In Midtown, Growing a Greener Pizza

For eco-minded eaters, Midtown East has long been tough territory for takeout. But on 56th Street near Lexington Avenue—the land of both Bloomingdale’s and Bloomberg News—sits the two-yearold Certe Pizza, an oasis for hungry locavores.

For eco-minded eaters, Midtown East has long been tough territory for takeout.

But on 56th Street near Lexington Avenue—the land of both Bloomingdale’s and Bloomberg News—sits the two-yearold Certe Pizza, an oasis for hungry locavores.

We mean that literally, considering the walls of this modern pizzeria—it’s certified by the Green Restaurant Association—actually sprout herbs.

Old ricotta tubs hold leggy rosemary in winter and bushy basil in summer, hydrated with help from a rainwater collection system chef and owner Edward Sylvia had installed. (Whatever’s left gets used to wash the floors.)

Despite the fact that this shop is barely bigger than a Quiznos—which is exactly what it used to be—Sylvia also pushes the boundaries in his Italian-American menu. Breakfast breads are spread with fresh ricotta and chunky strawberry preserves; frittatas are fired in cast-iron pans and laced with local cheddar; Lancaster County popcorn is popped and topped with Certegrown rosemary and Wisconsin pecorino.

Later on, there’s handmade pappardelle and fat-fried arancini, the latter stuffed with grassfed beef and served with a side of Sylvia’s tomato sauce, a bright, thick, fresh creation he makes from whole organic plum tomatoes. (The discarded seeds go into the house vinaigrette; what little compost remains gets dropped off weekly on the chef’s route home to Long Island.)

And of course there is pizza, which begins with unbromated, unbleached flour and a touch of “Dominick,” the giant blob of five-year-old starter Sylvia keeps in the walk-in. The dough is slow-risen, resulting in a touch of sourness and a crispy, crackly, bubbly crust. (Remarkably, a slice of either of the two best-sellers— a margherita topped with fresh mozz from Lioni Latticini, and a ridiculously rich white pie topped with Gruyère and onions caramelized with local whiskey—is just $2.50.)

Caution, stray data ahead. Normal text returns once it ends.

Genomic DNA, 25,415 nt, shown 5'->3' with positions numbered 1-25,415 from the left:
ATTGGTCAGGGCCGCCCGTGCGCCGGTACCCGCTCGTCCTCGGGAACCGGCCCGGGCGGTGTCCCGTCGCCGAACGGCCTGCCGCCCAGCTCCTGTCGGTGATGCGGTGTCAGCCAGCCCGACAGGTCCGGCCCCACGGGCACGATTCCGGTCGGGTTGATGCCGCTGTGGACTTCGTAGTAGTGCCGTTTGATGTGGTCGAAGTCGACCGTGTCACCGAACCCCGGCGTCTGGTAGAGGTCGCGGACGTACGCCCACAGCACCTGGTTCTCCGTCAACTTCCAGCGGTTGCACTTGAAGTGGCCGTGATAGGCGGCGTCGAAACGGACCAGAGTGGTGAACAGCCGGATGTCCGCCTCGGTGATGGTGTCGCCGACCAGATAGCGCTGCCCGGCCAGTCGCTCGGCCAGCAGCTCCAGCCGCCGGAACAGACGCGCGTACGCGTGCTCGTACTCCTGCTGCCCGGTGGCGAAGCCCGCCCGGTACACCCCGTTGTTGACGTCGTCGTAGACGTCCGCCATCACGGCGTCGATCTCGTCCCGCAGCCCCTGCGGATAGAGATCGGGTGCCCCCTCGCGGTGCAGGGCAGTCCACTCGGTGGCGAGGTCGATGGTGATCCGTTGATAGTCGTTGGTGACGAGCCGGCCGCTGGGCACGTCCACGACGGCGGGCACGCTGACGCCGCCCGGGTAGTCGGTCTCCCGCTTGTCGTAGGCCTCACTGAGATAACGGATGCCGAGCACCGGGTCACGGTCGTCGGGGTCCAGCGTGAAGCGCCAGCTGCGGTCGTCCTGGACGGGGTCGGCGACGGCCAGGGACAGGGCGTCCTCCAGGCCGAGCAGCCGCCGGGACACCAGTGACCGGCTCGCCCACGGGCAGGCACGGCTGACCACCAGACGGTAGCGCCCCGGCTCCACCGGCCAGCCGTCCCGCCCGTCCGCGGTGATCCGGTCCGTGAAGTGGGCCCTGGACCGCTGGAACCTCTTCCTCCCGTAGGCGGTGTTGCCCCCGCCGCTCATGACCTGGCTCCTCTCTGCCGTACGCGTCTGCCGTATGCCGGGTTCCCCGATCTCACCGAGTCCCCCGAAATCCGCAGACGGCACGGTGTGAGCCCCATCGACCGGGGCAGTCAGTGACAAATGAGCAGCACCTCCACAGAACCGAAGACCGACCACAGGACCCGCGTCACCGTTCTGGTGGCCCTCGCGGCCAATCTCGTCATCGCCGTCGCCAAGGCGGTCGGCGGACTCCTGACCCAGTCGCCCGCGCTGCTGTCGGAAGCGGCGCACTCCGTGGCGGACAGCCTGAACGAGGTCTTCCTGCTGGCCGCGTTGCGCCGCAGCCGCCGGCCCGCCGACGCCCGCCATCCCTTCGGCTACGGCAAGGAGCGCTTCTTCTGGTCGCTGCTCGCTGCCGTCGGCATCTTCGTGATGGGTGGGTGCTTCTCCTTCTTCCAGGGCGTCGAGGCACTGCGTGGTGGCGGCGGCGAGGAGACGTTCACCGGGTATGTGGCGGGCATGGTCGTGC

If all this seems awfully advanced for a takeout joint, consider that the spot is a side project of Certe, the nine-year-old green catering company Sylvia runs on East 55th Street. The chef, who grew up in Queens and Long Island, has cheffed at Aquavit and Petrossian and was first introduced to farm-to-table sourcing in the late 1990s, when the new culinary grad sought an unpaid position at Bouley. So when the Quiznos around the corner from Certe shuttered, he saw an opportunity to finally buy a pizza oven (catering clients like Bravo TV, Sony and UBS were already fans of the pies) and to expand his culinary “beliefs” to a new batch of Midtowners.

True, not all of the worker bees who stop by for a slice get every nuance, but they like what they’re tasting. “This is about a place,” says Sylvia, “for people who like good fresh food.”

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Rachel Wharton is the former deputy editor of Edible Brooklyn and Edible Manhattan. She won a 2010 James Beard food journalism award, holds a master’s degree in Food Studies from New York University, and has more than 15 years of experience as a writer, editor and reporter. A North Carolina native and a former features food reporter for the New York Daily News, she edited the Edible Brooklyn cookbook and was the co-author of both Handheld Pies and DiPalo's Guide to the Essential Foods of Italy. Her work also appears in publications such as The New York Times, the Wall Street Journal and Saveur.